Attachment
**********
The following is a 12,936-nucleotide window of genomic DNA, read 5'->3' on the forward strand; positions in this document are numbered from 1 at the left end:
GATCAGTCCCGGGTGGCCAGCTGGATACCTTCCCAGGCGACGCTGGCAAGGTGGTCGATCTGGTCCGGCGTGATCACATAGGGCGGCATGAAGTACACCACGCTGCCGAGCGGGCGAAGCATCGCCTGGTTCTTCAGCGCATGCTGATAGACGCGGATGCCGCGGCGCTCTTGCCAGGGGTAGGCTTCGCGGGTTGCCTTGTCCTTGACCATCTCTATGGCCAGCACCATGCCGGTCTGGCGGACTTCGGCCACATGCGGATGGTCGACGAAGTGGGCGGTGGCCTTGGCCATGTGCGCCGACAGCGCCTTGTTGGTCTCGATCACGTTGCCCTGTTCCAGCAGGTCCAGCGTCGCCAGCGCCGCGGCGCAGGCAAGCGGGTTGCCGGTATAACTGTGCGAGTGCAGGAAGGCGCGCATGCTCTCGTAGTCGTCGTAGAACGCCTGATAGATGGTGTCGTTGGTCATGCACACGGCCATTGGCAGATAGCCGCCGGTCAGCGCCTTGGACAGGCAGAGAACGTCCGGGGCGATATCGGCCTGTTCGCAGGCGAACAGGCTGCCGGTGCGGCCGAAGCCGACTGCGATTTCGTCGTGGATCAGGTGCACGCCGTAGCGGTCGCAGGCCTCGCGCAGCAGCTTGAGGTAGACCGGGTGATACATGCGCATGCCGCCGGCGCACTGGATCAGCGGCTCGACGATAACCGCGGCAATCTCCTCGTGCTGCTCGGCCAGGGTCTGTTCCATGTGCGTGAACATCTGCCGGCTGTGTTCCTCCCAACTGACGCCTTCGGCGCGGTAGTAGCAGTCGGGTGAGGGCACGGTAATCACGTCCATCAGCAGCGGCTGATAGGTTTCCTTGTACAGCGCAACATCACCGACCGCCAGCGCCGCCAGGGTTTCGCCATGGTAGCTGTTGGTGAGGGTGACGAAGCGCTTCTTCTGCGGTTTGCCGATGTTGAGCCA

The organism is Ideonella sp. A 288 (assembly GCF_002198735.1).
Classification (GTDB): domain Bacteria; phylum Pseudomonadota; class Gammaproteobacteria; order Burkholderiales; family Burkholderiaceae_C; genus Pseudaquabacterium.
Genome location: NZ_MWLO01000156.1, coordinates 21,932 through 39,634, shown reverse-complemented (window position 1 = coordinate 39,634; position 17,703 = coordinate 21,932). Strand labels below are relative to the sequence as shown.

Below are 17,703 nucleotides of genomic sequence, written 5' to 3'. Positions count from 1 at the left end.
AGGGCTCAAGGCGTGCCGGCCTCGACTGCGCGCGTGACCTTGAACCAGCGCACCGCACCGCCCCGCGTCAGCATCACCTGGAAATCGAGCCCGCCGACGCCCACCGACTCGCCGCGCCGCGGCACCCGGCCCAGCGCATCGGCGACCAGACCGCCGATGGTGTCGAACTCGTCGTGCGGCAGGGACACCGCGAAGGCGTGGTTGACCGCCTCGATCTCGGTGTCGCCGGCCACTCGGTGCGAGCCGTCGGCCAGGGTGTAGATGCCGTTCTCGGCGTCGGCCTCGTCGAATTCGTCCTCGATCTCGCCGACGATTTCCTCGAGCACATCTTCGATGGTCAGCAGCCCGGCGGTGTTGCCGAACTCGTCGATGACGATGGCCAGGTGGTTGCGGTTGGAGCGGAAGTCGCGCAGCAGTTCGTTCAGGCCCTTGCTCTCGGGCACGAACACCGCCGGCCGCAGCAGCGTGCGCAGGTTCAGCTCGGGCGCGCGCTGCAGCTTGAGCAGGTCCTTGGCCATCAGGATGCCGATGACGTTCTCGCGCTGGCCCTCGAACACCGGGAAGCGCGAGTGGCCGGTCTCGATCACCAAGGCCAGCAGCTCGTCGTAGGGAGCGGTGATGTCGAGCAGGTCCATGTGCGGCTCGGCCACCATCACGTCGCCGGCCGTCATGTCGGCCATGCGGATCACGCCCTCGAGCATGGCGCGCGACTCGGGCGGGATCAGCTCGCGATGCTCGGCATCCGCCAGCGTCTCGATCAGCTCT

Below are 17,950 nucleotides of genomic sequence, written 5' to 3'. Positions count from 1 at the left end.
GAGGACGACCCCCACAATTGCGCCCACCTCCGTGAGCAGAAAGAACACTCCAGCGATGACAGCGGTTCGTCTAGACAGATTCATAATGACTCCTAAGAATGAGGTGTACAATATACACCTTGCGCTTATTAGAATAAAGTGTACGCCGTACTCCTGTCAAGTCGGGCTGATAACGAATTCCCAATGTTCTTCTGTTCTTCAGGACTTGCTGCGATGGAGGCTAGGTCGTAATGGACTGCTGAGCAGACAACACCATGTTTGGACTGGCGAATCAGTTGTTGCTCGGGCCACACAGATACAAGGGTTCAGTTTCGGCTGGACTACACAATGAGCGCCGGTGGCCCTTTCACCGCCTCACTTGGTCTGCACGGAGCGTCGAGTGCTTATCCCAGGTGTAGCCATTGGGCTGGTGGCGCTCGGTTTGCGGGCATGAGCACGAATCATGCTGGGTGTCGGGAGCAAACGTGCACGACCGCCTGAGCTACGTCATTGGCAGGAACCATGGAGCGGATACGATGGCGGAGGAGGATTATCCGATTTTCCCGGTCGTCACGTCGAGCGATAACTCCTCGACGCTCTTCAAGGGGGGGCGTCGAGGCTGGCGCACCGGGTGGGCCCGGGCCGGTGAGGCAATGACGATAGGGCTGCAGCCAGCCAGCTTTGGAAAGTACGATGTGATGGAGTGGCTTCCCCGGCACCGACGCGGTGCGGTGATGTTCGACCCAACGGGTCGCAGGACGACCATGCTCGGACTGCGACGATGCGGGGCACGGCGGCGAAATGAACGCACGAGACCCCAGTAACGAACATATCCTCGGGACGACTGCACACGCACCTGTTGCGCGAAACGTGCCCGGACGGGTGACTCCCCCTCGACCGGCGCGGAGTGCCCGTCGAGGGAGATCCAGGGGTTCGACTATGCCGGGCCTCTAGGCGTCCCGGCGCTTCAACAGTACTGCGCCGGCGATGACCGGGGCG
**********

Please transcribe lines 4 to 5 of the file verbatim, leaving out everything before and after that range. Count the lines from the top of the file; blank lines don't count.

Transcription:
Classification (GTDB): domain Bacteria; phylum Pseudomonadota; class Gammaproteobacteria; order Burkholderiales; family Burkholderiaceae_C; genus Pseudaquabacterium.
Genome location: NZ_MWLO01000156.1, coordinates 21,932 through 39,634, shown reverse-complemented (window position 1 = coordinate 39,634; position 17,703 = coordinate 21,932). Strand labels below are relative to the sequence as shown.